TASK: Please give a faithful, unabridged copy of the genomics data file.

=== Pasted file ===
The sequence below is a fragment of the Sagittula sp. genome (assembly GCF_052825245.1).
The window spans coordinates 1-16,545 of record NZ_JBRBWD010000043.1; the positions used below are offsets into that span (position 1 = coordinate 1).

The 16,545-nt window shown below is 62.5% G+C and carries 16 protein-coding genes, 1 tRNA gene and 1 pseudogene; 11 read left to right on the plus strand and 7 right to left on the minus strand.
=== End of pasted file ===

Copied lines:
The sequence below is a fragment of the Sagittula sp. genome (assembly GCF_052825245.1).
The window spans coordinates 1-16,545 of record NZ_JBRBWD010000043.1; the positions used below are offsets into that span (position 1 = coordinate 1).

The 16,545-nt window shown below is 62.5% G+C and carries 16 protein-coding genes, 1 tRNA gene and 1 pseudogene; 11 read left to right on the plus strand and 7 right to left on the minus strand.